BACKGROUND. The growth pattern of early gastric carcinoma, as based on a volumetric analysis, reflects the biologic characteristics of a tumor. The penetrating growth (Pen) type tumor has an unfavorable prognosis, compared with the case of a superficially spreading (Super) type. The wild-type of the p53 protein plays an important role in cell growth regulation and apoptosis. The p21 protein, which is encoded by the WAF1/CIP1 gene, is a downstream target effector of wild-type p53 protein, and these proteins act as tumor suppressors in a negative cell-cycle regulation. METHODS. In 133 Japanese patients with early gastric carcinoma with submucosal invasion, expressions of p53 and p21 proteins were studied immunohistochemically, and the relation between growth pattern and expressions was analyzed. RESULTS. Early gastric carcinomas were grouped into the superficially spreading (Super) type 40 (30.1%) cases, expansively penetrating growth (Pen-A) type 28 (21.1%), infiltratively penetrating growth (Pen-B) type 20 (15.0%), small mucosal type 35 (26.3%), and mixed type 10 (7.5%). The Pen-A type tumors were characterized by the highest incidence of p53 expression and loss of p21 expression, and the rate of p53-positive and/or p21-negative cases was 71.4%. There were significant differences in the incidence of the p53 expression (50.0% vs.25.0%), the loss of p21 expression (53.6% vs. 27.5%), and the 5-year survival rate (83.2 %vs. 97.2%) between the Pen-A type and the Super type. CONCLUSIONS. Thus, deregulation of the cell cycle by p53 and p21 in this study was shown to play an important role in progression of Pen-A type early gastric carcinoma.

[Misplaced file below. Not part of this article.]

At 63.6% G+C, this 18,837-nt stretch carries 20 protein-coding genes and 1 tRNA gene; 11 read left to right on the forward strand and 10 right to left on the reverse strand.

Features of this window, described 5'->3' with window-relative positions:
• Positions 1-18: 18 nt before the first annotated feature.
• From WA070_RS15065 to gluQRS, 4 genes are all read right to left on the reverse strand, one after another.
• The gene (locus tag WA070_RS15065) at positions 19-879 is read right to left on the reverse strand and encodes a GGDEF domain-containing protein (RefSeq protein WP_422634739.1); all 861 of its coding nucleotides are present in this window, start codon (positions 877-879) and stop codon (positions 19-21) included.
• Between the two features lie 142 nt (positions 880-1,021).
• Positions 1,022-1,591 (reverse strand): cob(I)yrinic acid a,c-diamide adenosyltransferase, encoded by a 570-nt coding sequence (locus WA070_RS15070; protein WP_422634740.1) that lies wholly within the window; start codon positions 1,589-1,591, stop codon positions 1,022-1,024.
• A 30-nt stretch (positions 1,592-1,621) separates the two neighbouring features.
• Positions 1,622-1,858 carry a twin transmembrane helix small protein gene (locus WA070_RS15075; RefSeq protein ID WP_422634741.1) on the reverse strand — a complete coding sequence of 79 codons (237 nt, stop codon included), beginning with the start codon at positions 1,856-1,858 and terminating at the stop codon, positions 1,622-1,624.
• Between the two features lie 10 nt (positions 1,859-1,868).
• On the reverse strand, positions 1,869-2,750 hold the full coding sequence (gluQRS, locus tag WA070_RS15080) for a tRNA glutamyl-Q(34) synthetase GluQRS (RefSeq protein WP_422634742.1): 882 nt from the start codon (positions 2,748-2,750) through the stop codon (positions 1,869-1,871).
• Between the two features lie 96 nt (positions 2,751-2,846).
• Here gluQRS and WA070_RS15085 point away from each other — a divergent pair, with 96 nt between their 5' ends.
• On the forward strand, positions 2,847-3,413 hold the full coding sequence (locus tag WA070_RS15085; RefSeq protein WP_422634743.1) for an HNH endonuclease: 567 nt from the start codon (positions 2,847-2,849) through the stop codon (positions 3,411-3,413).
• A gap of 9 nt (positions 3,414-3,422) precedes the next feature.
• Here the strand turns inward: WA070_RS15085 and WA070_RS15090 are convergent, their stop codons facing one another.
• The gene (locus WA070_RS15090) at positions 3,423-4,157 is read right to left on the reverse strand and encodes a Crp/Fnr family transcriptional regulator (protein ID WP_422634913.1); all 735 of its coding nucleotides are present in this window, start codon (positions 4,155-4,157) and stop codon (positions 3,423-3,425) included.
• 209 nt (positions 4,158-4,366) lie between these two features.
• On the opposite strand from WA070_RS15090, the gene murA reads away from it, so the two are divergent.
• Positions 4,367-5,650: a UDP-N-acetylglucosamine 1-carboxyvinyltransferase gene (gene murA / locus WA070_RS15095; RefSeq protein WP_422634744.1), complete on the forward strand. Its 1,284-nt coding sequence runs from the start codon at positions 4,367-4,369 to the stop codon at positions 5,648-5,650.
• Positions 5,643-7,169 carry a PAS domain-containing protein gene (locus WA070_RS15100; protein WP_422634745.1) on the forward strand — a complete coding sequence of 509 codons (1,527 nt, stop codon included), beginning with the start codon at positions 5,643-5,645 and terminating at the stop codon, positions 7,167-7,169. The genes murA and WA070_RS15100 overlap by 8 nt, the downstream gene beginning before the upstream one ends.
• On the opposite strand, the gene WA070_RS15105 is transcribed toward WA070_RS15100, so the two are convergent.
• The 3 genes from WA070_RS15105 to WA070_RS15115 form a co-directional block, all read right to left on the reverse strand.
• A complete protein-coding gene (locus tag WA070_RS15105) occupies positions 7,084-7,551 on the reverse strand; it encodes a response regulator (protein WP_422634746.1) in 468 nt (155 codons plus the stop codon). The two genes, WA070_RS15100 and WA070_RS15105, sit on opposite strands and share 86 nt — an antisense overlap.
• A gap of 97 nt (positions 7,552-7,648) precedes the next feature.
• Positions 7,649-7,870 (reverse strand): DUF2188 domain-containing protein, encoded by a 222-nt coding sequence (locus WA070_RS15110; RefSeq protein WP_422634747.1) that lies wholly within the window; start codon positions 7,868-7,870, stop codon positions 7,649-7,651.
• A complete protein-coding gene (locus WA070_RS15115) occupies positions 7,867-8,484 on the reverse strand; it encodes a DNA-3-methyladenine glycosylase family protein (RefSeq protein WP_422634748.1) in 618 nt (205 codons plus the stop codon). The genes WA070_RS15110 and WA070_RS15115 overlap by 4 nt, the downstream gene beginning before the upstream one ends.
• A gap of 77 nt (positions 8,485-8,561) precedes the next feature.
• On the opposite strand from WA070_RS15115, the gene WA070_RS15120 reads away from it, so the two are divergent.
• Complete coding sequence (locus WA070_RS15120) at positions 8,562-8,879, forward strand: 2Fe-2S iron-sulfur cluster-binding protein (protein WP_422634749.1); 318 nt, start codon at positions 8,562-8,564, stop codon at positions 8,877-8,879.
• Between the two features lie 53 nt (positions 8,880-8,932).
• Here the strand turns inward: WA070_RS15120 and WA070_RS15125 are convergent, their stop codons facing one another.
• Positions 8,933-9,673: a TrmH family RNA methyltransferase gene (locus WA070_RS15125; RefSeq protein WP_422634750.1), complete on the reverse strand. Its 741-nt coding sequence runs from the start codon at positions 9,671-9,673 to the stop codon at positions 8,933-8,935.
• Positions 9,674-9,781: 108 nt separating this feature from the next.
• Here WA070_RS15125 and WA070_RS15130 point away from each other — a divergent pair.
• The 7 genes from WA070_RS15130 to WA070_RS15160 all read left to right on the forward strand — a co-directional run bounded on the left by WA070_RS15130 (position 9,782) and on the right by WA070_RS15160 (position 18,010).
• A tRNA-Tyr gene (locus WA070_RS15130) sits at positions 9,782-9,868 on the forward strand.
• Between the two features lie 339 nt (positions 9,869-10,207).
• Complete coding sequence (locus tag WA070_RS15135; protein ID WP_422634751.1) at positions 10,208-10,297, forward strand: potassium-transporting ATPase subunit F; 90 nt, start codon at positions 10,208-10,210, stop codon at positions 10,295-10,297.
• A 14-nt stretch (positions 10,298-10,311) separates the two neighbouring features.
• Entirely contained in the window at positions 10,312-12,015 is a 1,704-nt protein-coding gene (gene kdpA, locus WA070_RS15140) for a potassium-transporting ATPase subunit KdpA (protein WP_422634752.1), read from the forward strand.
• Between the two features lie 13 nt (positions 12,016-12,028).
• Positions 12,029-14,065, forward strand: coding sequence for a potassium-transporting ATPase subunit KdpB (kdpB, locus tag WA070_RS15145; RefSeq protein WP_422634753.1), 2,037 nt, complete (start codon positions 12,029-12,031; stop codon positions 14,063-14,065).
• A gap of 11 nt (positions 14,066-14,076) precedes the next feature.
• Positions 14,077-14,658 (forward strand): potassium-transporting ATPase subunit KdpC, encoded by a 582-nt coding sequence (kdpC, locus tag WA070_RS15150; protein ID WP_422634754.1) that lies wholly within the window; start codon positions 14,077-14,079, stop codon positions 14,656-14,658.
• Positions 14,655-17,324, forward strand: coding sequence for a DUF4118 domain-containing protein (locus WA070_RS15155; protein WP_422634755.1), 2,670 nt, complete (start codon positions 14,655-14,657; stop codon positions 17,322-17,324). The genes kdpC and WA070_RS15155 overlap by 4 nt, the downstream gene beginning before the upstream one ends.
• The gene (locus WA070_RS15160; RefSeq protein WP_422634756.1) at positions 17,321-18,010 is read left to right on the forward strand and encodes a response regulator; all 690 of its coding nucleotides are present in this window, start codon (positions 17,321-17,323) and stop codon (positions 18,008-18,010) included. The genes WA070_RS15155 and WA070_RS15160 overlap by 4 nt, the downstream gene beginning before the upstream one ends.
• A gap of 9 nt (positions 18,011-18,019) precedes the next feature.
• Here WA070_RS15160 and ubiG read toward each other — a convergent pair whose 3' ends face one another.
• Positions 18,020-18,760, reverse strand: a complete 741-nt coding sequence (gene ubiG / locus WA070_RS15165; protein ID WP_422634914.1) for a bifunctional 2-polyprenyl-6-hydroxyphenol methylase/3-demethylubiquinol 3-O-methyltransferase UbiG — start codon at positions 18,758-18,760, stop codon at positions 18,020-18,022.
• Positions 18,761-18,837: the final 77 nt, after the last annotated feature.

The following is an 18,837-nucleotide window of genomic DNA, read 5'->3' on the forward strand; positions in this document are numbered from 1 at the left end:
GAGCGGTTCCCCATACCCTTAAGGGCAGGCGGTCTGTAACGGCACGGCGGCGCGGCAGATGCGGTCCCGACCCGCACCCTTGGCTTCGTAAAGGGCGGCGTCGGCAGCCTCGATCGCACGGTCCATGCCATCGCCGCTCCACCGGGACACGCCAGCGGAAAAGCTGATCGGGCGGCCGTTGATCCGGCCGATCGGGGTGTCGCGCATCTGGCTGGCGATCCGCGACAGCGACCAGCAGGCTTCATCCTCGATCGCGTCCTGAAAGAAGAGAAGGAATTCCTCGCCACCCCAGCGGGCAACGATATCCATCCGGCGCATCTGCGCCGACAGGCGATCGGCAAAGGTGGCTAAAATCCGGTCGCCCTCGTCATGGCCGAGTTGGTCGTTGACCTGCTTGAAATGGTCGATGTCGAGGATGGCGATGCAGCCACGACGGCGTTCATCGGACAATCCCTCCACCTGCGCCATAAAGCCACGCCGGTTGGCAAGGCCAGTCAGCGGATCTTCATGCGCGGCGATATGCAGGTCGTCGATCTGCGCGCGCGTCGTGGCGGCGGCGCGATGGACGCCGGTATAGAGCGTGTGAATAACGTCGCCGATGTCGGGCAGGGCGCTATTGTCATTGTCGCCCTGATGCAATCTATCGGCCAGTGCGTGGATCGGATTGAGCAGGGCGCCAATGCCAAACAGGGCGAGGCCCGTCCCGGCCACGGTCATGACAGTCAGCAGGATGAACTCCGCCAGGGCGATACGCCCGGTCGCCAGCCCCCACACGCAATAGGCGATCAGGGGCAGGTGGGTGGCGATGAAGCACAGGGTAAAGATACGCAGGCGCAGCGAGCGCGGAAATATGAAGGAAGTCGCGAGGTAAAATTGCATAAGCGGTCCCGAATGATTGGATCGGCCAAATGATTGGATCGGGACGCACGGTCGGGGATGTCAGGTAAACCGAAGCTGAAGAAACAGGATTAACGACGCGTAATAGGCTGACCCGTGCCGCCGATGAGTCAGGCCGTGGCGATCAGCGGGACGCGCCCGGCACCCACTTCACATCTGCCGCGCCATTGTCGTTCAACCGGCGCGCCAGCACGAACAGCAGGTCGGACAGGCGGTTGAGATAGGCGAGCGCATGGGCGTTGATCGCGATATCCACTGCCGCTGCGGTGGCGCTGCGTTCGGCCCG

|Number of pages||8|
|Publication status||Published - Oct 1 2001|
All Science Journal Classification (ASJC) codes
- Cancer Research